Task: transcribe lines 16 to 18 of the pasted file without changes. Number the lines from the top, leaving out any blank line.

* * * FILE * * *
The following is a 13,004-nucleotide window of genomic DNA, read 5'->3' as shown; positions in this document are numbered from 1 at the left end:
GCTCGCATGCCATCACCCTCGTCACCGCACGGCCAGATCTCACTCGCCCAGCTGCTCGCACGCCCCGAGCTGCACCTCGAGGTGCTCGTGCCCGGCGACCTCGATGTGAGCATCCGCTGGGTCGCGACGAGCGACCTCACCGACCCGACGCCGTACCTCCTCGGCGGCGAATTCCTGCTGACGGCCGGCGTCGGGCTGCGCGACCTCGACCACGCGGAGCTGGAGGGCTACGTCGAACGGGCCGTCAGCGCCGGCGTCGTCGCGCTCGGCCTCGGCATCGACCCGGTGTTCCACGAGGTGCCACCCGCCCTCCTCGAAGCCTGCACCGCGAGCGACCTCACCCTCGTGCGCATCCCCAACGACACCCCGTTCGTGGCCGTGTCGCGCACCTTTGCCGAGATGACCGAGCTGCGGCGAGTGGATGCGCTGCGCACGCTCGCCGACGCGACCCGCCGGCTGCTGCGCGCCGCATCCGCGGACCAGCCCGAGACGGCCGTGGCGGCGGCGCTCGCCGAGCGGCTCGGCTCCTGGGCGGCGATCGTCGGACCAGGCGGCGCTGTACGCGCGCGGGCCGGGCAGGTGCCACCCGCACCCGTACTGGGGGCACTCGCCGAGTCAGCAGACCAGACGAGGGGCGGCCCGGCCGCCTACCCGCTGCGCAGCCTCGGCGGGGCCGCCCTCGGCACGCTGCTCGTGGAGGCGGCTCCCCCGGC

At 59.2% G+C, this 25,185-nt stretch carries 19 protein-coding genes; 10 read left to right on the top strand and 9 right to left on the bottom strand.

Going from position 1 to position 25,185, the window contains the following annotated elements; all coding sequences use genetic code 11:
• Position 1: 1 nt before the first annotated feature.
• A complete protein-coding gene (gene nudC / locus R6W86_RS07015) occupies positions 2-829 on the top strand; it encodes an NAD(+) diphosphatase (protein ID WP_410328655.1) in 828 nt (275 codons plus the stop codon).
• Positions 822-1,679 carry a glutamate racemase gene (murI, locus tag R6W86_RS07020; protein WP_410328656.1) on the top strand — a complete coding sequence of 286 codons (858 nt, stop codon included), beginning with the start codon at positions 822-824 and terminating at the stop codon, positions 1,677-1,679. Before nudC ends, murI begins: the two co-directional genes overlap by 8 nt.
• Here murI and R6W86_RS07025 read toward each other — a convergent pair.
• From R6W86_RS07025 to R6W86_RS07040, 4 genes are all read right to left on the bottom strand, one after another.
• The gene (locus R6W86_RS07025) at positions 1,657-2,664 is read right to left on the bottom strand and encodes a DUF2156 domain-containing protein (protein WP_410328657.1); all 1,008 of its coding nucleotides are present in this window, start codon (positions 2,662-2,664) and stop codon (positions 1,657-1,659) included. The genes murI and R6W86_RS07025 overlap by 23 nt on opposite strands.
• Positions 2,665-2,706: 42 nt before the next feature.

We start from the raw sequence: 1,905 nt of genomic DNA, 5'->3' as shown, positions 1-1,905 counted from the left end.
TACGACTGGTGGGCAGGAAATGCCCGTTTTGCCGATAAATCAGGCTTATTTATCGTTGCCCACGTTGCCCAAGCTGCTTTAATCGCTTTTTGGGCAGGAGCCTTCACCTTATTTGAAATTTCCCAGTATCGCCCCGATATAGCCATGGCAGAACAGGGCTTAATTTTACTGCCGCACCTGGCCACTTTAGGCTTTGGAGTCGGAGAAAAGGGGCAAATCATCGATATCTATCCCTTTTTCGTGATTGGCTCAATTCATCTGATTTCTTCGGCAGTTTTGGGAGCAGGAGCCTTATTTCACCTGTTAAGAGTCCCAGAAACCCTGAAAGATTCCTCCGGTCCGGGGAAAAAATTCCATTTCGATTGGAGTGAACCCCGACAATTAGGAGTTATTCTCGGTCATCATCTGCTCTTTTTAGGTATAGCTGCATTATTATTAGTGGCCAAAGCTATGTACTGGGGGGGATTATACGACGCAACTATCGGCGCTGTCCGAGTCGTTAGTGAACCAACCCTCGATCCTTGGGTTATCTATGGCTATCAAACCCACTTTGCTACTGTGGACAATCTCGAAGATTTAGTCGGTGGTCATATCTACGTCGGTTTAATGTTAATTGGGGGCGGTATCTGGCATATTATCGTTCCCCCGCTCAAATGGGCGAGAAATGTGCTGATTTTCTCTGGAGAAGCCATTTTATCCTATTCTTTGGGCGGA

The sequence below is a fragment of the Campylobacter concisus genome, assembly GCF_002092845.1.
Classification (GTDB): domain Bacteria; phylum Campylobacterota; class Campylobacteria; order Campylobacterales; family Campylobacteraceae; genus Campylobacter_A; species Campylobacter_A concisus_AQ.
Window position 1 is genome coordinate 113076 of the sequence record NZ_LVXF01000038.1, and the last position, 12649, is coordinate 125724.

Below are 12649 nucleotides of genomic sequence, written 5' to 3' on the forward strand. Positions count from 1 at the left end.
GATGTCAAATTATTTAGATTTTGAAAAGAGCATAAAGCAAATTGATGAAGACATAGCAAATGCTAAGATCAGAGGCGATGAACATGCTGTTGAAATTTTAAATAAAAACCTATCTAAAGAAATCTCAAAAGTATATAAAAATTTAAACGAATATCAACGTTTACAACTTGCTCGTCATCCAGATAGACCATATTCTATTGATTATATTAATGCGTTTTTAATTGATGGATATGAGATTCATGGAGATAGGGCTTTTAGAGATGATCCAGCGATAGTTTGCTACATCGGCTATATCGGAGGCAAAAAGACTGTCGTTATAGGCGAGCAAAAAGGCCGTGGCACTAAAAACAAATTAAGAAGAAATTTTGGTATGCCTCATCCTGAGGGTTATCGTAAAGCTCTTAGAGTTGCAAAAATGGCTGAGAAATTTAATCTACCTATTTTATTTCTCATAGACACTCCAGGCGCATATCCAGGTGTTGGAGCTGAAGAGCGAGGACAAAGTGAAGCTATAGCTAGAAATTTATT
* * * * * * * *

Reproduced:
Window position 1 is genome coordinate 113076 of the sequence record NZ_LVXF01000038.1, and the last position, 12649, is coordinate 125724.

Below are 12649 nucleotides of genomic sequence, written 5' to 3' on the forward strand. Positions count from 1 at the left end.
GATGTCAAATTATTTAGATTTTGAAAAGAGCATAAAGCAAATTGATGAAGACATAGCAAATGCTAAGATCAGAGGCGATGAACATGCTGTTGAAATTTTAAATAAAAACCTATCTAAAGAAATCTCAAAAGTATATAAAAATTTAAACGAATATCAACGTTTACAACTTGCTCGTCATCCAGATAGACCATATTCTATTGATTATATTAATGCGTTTTTAATTGATGGATATGAGATTCATGGAGATAGGGCTTTTAGAGATGATCCAGCGATAGTTTGCTACATCGGCTATATCGGAGGCAAAAAGACTGTCGTTATAGGCGAGCAAAAAGGCCGTGGCACTAAAAACAAATTAAGAAGAAATTTTGGTATGCCTCATCCTGAGGGTTATCGTAAAGCTCTTAGAGTTGCAAAAATGGCTGAGAAATTTAATCTACCTATTTTATTTCTCATAGACACTCCAGGCGCATATCCAGGTGTTGGAGCTGAAGAGCGAGGACAAAGTGAAGCTATAGCTAGAAATTTATT